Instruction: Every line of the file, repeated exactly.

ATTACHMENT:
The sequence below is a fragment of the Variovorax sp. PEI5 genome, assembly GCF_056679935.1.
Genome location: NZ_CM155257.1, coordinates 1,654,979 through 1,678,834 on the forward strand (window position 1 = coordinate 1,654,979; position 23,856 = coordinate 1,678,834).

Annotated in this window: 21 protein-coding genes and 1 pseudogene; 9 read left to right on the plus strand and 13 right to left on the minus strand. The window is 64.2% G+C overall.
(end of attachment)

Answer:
The sequence below is a fragment of the Variovorax sp. PEI5 genome, assembly GCF_056679935.1.
Genome location: NZ_CM155257.1, coordinates 1,654,979 through 1,678,834 on the forward strand (window position 1 = coordinate 1,654,979; position 23,856 = coordinate 1,678,834).

Annotated in this window: 21 protein-coding genes and 1 pseudogene; 9 read left to right on the plus strand and 13 right to left on the minus strand. The window is 64.2% G+C overall.